Today’s correspondent says:
Michael, congratulations on the new role but shattered to hear the blog will close. As you suggested best get the final questions in quick, so I will.
S 128(1) of the Rural Fires Act (NSW) provides an immunity “if the matter or thing was done in good faith”. What determines “good faith”? What are the practical applications or considerations of “good faith” for Brigade field officers and other decision makers?
Many thanks, in anticipation.
The most significant case on ‘good faith’ in the contact of the Rural Fires Act is the decision by the ACT Court of Appeal in West v NSW  ACTCA 45 (the 2003 Canberra fires case). That case that s 128 is a defence. There is a maxim in law ‘who asserts must prove’. Because s 128 creates a defence it is up to the defendant to assert that the actions of those involved were done ‘in good faith’. That does not mean the defendant has to call each person involved in any decision and ask ‘what were you thinking?’ Rather ‘what matters is what is disclosed by the evidence’ (Katzmann J at ). Her Honour said (at ):
“In my opinion, for the purposes of s 128 a thing may be done (or omitted to be done) negligently but in good faith. Good faith may be made out where the relevant person does or fails to do something honestly, in good conscience, and for no improper or ulterior purpose, even if he or she acted or omitted to act negligently.”
Jago J said (at ) ‘The requirement of good faith requires a real attempt to discharge the required function and more than “honest ineptitude”’.
The reference to ‘honest ineptitude’ is a reference to the decision in Mid Density Developments Pty Limited v Rockdale Municipal Council  FCA 408. In that case the plaintiff had requested information about flood risk to their property. A council officer advised that the property was not subject to any flood risk. The council officer (at ): ‘said that when he completed the answers to the certificates in question in this litigation, he referred to no files or other compendia of data. He relied upon his general knowledge. This led him to the firm conclusion that no property in Henderson Street was subject to flooding.’ This was despite two studies held by council that did indicate the property could be subject to flooding and which the officer did not read or refer to. Council sought to rely on a defence of ‘good faith’ set out in the Local Government Act. The trial judge (at ):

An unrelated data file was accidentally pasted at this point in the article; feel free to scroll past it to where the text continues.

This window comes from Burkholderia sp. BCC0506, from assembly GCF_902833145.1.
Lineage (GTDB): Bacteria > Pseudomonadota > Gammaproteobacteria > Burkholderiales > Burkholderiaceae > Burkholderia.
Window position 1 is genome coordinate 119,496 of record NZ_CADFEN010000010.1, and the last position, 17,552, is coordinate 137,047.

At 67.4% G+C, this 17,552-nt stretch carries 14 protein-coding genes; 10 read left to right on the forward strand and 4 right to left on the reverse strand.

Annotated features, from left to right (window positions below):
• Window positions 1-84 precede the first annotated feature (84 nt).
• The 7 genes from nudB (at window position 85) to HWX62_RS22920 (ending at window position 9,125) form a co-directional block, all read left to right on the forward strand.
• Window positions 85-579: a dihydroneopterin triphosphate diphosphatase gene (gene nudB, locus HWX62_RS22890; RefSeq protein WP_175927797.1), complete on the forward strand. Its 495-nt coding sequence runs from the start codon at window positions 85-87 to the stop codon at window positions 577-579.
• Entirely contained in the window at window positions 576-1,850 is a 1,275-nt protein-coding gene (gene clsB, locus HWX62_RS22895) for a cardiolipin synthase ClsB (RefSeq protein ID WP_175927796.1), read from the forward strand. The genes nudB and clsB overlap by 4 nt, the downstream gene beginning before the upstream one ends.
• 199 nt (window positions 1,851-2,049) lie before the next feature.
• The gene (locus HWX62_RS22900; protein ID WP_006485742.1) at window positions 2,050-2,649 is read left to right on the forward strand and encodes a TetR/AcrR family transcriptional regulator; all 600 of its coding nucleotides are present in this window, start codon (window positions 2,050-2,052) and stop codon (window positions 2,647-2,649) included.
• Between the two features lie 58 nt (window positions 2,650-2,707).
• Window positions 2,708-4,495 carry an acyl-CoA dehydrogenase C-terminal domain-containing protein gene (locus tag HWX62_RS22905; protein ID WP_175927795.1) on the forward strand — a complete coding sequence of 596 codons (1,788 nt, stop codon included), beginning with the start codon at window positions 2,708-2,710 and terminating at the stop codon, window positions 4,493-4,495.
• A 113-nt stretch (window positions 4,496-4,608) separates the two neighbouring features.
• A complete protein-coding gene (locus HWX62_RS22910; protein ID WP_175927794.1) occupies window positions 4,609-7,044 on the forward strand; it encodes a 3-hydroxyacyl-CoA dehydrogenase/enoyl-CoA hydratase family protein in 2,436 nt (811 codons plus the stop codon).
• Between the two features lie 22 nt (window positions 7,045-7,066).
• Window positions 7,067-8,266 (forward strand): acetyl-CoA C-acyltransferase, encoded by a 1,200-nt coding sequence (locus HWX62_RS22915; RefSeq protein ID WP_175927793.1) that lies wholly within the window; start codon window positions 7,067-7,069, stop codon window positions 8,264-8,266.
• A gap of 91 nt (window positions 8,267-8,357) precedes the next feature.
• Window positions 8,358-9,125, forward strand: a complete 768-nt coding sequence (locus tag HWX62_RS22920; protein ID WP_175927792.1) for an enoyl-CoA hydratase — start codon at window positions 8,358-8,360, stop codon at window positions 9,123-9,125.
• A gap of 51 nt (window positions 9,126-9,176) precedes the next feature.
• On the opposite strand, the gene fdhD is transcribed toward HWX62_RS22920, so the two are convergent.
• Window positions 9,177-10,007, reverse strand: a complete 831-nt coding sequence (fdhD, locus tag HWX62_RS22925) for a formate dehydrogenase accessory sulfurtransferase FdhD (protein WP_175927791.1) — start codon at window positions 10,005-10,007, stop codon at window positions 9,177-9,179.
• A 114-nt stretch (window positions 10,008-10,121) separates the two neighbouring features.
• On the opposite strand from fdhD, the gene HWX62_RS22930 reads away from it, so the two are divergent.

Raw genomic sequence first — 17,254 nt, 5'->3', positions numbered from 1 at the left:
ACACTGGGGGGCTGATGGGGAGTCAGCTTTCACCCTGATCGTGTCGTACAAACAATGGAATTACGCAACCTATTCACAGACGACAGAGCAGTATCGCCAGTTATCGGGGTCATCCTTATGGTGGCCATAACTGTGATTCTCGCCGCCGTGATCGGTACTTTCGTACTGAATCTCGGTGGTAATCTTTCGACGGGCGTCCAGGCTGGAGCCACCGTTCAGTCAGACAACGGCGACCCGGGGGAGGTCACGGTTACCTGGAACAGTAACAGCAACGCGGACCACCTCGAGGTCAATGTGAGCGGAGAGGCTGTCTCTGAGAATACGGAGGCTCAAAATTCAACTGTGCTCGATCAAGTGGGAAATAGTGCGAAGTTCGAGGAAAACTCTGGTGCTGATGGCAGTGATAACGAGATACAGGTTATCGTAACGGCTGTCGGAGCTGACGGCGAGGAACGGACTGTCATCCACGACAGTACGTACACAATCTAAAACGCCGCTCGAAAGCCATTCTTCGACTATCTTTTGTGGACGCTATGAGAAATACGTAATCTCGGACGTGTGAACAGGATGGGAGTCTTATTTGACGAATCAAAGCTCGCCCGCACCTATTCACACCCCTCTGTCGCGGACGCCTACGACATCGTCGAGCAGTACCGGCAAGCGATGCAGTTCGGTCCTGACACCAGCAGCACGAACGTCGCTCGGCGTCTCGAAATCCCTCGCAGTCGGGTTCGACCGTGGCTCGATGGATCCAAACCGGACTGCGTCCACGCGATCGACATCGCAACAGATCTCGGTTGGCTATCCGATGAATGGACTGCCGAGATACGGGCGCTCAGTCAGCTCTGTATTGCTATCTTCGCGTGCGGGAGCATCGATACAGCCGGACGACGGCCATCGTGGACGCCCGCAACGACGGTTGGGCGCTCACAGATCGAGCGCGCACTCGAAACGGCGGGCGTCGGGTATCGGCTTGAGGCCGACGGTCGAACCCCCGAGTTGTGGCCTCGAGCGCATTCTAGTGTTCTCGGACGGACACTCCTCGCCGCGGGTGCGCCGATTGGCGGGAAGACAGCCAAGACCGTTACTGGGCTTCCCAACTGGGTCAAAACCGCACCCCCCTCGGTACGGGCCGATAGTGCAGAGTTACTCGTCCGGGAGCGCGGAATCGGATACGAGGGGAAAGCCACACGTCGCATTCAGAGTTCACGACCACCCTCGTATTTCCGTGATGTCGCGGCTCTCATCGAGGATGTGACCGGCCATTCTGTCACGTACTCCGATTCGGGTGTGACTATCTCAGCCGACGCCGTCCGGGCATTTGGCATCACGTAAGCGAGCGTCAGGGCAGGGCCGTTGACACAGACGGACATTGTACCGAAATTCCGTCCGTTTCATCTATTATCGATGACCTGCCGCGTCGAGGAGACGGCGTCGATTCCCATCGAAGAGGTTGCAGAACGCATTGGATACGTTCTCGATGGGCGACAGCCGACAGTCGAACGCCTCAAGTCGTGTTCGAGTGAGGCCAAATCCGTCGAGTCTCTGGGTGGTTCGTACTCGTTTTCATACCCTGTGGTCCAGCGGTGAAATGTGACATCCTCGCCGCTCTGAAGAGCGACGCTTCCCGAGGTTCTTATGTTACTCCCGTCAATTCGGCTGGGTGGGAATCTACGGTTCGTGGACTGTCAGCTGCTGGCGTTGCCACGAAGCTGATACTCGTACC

… found that the statutory concept of “good faith” in the performance of the functions in question, included two criteria. The first was that the act be done bona fide and not maliciously or to achieve an ulterior purpose. The second was that there be “a genuine attempt to perform the function correctly, that is to say that the function should not be performed without caring whether or not it be properly performed”.
Gummow, Hill, Drummond Jj , sitting as the Full Federal Court said (at )
“Good faith” in some contexts identifies an actual state of mind, irrespective of the quality or character of its inducing causes; something will be done or omitted in good faith if the party was honest, albeit careless… On the other hand, “good faith” may require that exercise of caution and diligence to be expected of an honest person of ordinary prudence…
In setting aside, the trial judge’s finding that the council officer had acted in good faith, their Honours said (at ):
The statutory concept of “good faith” with which the legislation in this case is concerned calls for more than honest ineptitude . There must be a real attempt by the authority to answer the request for information at least by recourse to the materials available to the authority. In this case there was a failure to meet that standard.
Taking that back to the RFS good faith will require that the decision or action was done ‘where the relevant person does or fails to do something honestly, in good conscience, and for no improper or ulterior purpose’. But honest ineptitude may not be sufficient so if for example the decision maker made a decision without any actual thought that may not be good faith. For example, a fire fighter may ask the crew leader ‘do you think we’ve done enough here? is the fire out?’ and the crew leader answers ‘sure, let’s go home’ without at least considering what’s been done or looking to see if there was any evidence to suggest that the fire has not been extinguished, that may not be ‘good faith’. But conducting an inspection and concluding that it’s all good will be a decision made in good faith, even if it’s wrong and even if it’s negligently wrong (see also Verdict against landowners for RFS managed controlled burn set aside (April 9, 2021); see also Bennett and Wood Ltd v Orange City Council; Board of Fire Commissioners (Third Party) (1967) 67 SR(NSW) 426).
For a few years now I have ( rather infrequently since I am a now retired surgeon ) enjoyed your blogs. The topic of “good faith” is a rather nice one on which to finish, if indeed you are now wrapping up.
Congratulations on what has been a long series of really enjoyable pieces.
I am indeed ‘wrapping up’ but with effect from 31 July – so a few more posts to go.
I’m interested in what environmental approvals were in place for the burn and if conditions relating to that approval, if any, were complied with. The devil is surely in the detail.